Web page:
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Analytical Quality Assurance

Proving the Plausibility of Readings

To prove that a measurement result is correct and to exclude or recognize potential error sources, many testing equipments and procedures are available. Especially in the analysis of wastewater and drinking water, legal regulations often explicitely prescribe the requirements or forms of self-checks that have to be completed. In manufacturing industries, service and research laboratories, standard procedures of operation (SOP) for internal quality control and device checks are common. This includes mainly:

  • Installation of the instrument by “Installation Qualification” (IQ)
  • Geräteüberprüfung
  • Assurance of Measurement Plausibility

1. Installation of the Instrument

Usually the installation is defined by a company specific “Installation Qualification” (IQ) procedure . The purpose is to make sure that the instrument is suitable for the given requirements and has the appropriate specifications. Frequently, the IQ is linked to a subsequent „Operation Procedure“ (OP), which can be similar to a „ basic operation training“.

2. Instrument Check

Most instruments carry out a self-check upon turning-on: Depending on the instrument, e.g. the lamp is checked and a wavelength calibration is carried out.
For additional re-examination in daily routine use, many other testing equipments suitable for different instrument types are available:

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Certified colour solutions like photoCheck® are for filter and spectrophotometers of the photoLab® Series as well as for the portable colorimeters of the photoFlex® Series. photoCheck® is an easy-to-handle testing equipment for many applications. The set is made up of 12 coloured solutions, to be measured at 3 wavelengths with 4 different absorbance levels. They prove photometric accuracy and wavelength accuracy.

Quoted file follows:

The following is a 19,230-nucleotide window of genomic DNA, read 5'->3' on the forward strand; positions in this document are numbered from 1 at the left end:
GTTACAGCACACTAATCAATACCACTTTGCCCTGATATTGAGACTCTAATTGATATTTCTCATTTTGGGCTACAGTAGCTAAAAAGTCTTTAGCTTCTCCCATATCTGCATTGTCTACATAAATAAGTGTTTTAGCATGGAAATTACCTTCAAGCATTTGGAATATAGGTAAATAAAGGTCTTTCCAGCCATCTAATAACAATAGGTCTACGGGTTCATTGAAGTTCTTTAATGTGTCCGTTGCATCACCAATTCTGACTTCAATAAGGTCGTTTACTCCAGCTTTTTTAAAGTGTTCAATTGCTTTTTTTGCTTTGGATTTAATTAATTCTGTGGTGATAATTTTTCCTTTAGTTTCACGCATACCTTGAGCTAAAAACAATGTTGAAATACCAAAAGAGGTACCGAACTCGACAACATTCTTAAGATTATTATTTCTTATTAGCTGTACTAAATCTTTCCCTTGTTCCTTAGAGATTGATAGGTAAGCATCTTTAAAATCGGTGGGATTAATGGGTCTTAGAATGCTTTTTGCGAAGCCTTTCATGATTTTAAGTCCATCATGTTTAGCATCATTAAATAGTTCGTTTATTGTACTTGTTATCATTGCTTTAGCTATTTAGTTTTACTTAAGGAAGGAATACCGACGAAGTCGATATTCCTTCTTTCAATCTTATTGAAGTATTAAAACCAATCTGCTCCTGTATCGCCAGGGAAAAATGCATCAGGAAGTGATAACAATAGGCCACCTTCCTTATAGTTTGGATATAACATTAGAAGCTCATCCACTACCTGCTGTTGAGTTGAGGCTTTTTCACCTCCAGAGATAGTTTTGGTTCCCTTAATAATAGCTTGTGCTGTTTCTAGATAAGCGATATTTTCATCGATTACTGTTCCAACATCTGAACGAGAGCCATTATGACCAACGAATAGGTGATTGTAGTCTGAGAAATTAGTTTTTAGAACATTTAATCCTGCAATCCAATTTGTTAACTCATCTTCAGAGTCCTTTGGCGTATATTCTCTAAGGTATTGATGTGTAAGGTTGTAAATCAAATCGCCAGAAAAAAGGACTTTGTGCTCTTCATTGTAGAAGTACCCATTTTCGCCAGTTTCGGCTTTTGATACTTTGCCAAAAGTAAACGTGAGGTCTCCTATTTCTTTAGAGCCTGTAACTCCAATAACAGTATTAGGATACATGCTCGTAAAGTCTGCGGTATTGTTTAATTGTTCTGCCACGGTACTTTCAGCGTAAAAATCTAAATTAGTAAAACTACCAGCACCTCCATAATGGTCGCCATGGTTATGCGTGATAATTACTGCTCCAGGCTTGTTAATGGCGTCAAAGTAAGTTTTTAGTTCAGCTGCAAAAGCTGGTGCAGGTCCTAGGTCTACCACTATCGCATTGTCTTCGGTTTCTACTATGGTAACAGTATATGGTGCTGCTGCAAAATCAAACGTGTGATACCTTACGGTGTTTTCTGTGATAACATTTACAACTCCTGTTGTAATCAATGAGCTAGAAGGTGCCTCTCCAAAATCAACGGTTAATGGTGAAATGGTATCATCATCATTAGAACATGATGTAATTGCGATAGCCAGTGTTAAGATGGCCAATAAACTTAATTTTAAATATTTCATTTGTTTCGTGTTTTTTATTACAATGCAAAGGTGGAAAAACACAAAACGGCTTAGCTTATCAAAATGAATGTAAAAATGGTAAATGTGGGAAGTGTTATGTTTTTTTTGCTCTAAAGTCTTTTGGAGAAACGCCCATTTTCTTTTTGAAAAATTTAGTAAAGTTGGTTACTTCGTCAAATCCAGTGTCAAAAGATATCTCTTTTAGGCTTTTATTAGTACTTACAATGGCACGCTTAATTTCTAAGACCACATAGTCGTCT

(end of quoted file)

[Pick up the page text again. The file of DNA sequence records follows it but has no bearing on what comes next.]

Especially for spectrophotometers, there are a lot of highly sophisticated tools, reaching from glass to liquid filters provided by different manufacturers for testing wavelength accuracy, stray light, reproduceability etc. Many meters, like WTW’s photoLab® 7600 UV-VIS are supporting the AQA tools by specific and easy to handle menus.

Image 2:
Selection of AQA testing equipments in the user menu of photoLab® 7600 UV-VIS

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3. Assuring correct measurement results

A. User administration and periodical monitoring intervals

Many lab meters allow to set intervals for tests with different testing tools and at different test levels. The programme automatically asks for the appropriate standard solution or performs an instrument self-check using the specific testing equipments, e.g. liquid or glass filters.

In bigger companies, the execution of the prescribed tests and checks is usually supervised by an administrator. Spectrophotometers like the photoLab® 7000 Series allow operational level settings for either administrator, user or guest access, thereby ensuring the company’s quality definitions.

Image 3: